On the (more) good news front, yet another court has weighed in to thumb its nose at the ridiculously reasoned SCOTUS opinion in Massachusetts et al v. EPA which strongly suggested that EPA should regulate emissions of carbon dioxide from new automobiles – and presumably all GHGs from all substantial sources, including water vapor – as a pollutant under the Clean Air Act.
In the same context of auto emissions – but with California seeking not regulatory authority but damages in tort from auto emission-caused global warming – the U.S. District Court for the Northern District of California (!) stated the obvious:
“The court is left without guidance in determining what is an unreasonable contribution to the sum of carbon dioxide in the earth’s atmosphere, or in determining who should bear the costs associated with global climate change that admittedly result from multiple sources around the globe.”
How much is too much and whose pocket would I pick, how badly? I admit that this stance is grounded specifically in the plaintiffs relying on a long line of jurisprudence on transboundary nuisance, which the court noted are “distinguishable because none of the pollution-as-public nuisance cases implicates a comparable number of national and international policy issues.” Still, isn’t it amazing the difference it can make when one dares to shrug off likely political venom and confront the fragile nature of the claims?
This applies to the court here, as well, which actually showed courage when finding that “injecting itself into the global warming thicket at this juncture would require an initial policy determination of the type reserved for the political branches of government … and would potentially undermine the political branches’ strategic choices.” That is, it also asked, at what cost?
Here the court is invoking the political question doctrine, one of two rationales cited on August 31 by the U.S. District Court for the Southern District of Mississippi which threw out a class action lawsuit essentially blaming 26 energy companies for Hurricane Katrina.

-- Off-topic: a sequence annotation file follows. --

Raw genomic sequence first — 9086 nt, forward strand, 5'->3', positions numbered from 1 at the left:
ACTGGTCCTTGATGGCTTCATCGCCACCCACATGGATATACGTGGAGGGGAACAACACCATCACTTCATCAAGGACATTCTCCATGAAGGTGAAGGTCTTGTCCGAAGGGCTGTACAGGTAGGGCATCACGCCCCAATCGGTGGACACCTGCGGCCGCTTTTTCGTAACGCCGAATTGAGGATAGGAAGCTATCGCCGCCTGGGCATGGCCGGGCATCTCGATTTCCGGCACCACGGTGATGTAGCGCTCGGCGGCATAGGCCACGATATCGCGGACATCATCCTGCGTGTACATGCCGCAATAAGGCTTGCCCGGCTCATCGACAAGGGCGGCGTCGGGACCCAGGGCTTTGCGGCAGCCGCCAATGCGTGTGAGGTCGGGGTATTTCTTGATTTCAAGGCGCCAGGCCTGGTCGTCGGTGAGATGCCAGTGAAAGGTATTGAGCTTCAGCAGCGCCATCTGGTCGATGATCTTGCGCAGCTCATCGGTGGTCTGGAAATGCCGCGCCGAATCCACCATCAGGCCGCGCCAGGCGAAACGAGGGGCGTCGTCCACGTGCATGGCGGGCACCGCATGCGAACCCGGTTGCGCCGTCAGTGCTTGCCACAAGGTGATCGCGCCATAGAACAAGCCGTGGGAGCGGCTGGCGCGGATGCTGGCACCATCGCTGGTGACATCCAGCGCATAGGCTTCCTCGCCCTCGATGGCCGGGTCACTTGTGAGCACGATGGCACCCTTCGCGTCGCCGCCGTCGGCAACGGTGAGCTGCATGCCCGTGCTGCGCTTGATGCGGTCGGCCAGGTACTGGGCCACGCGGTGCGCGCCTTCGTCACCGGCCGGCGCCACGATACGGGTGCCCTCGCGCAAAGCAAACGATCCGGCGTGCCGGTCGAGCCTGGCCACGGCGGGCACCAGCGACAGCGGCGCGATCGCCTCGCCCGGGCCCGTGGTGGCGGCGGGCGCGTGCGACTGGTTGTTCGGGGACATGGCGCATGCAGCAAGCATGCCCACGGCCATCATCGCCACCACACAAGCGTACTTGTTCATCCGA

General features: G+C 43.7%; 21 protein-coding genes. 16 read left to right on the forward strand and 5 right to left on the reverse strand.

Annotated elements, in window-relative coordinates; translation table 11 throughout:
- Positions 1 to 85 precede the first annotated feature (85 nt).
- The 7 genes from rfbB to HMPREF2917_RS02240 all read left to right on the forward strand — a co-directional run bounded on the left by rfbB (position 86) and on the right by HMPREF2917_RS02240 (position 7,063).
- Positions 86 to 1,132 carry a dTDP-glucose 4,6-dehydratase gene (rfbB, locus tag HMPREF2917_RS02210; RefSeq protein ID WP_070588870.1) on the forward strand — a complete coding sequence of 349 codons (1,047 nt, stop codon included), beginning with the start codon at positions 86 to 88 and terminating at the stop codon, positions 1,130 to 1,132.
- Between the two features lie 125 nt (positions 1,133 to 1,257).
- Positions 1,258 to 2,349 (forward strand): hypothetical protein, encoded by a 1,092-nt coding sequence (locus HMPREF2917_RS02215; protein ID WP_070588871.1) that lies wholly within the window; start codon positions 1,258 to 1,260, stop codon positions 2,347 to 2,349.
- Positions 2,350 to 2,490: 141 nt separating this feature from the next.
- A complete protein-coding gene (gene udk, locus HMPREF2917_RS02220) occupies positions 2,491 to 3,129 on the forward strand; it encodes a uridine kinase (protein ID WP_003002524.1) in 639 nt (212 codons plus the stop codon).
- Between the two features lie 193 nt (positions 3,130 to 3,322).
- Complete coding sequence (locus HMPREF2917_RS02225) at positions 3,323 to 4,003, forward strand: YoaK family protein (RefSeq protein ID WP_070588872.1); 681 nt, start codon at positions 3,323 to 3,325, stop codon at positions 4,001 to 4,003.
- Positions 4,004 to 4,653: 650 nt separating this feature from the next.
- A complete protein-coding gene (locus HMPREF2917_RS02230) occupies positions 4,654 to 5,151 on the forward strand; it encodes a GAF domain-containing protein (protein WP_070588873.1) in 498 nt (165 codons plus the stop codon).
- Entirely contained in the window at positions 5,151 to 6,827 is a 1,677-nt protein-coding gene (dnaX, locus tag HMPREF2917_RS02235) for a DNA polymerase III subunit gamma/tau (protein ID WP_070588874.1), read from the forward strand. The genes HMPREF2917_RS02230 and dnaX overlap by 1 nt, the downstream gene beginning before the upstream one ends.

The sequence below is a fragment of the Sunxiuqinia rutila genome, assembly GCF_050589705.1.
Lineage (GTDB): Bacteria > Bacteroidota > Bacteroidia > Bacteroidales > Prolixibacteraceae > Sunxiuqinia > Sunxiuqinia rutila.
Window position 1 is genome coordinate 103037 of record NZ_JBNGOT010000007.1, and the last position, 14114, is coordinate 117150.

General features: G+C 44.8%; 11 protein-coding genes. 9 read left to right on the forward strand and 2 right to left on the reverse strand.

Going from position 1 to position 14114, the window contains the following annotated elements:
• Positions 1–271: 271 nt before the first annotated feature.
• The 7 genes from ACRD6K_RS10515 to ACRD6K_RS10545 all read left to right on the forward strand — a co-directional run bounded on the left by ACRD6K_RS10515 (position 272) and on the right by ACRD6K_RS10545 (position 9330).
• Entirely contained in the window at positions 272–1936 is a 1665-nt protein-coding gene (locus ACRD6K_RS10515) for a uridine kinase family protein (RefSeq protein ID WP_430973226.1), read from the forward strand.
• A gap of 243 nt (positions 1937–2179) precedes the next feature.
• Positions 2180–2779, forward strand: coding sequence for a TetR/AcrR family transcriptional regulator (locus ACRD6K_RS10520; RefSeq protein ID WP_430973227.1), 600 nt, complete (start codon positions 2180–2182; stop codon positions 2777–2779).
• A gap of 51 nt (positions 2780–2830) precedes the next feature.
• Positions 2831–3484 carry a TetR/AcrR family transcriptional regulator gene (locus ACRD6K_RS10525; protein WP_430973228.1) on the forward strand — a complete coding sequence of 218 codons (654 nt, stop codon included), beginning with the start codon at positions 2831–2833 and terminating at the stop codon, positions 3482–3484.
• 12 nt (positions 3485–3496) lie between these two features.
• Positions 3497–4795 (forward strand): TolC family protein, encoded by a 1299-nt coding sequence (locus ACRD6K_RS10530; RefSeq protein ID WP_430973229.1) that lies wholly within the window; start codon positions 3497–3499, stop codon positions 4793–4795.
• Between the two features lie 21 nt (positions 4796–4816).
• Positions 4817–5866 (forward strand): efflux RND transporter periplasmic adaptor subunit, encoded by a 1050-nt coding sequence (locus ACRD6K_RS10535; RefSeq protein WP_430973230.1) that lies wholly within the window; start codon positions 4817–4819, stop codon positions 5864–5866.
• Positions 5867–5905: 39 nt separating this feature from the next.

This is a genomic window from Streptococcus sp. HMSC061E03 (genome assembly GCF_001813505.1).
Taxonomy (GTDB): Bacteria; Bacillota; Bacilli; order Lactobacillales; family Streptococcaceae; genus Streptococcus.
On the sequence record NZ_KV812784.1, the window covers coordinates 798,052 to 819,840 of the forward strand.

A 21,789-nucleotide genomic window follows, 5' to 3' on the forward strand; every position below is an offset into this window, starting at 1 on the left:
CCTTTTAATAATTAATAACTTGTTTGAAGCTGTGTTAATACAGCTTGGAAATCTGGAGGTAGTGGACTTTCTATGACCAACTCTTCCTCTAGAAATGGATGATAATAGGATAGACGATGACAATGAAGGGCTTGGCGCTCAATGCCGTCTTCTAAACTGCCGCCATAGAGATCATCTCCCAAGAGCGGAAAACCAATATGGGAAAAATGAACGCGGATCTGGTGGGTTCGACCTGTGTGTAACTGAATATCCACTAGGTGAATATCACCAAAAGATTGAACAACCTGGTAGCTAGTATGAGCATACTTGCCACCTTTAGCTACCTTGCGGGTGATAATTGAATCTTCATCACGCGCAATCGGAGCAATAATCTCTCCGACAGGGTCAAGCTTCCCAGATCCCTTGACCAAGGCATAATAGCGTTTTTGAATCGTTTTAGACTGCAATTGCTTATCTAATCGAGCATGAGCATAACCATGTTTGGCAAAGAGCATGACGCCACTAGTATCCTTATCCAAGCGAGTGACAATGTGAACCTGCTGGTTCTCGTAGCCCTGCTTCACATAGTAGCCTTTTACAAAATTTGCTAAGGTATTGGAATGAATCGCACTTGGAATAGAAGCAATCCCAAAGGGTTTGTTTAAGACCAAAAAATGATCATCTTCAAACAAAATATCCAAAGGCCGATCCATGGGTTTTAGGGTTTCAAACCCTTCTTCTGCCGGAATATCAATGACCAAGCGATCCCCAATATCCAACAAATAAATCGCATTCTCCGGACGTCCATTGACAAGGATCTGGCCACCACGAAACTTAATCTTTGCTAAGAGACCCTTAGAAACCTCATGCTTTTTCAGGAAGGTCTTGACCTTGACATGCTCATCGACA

Like the San Francisco court, the court in Biloxi also dismissed Ned Comer, et al. v. Murphy Oil USA Inc., et al., on the grounds that the plaintiffs identified no “standing” to sue (the opposite of what SCOTUS found for parties also lacking in such status, but here the court also articulated a distinction in the nature of their complaints to deny standing; in truth both groups’ claims to unique and actual harm are risible).
It is key to have yet another court saying this on the heels of the Katrina class action, yet completely at odds with the Vermont federal court’s ruling late last week that the California court seemingly had waited on to issue its opinion, indicating it a possible intention to defer to those proceedings. Recall that “In considering a Rule 12(b)(6) motion, the Court accepts the plaintiff’s material allegations in the complaint as true and construes them in the light most favorable to the plaintiff” – that is, this ruling is made while accepting California’s claims that cars have caused part of observed climate changes.
Most surprising is how such commonsense assertions persist in the judicial realm on the heels of Mass v EPA, an absurd opinion cited 13 times by the court in San Francisco but which was only made possible by poor a) strategy and b) oral argument (no one spoke up to support Scalia’s inquiry about a linear relationship between marginal reductions in global CO2 emissions and alleged impact, in response to Breyer’s fantastic statement that a 2% reduction would “save 2% of Massachusetts’s coastline”).
So, all remains on hold as these things wind their respective ways through the courts – hopefully with some support from EPA which now has more reason than ever to inform the Court that they elect not to regulate CO2 because the notion of some exaggerated 20th century warming trend has been debunked.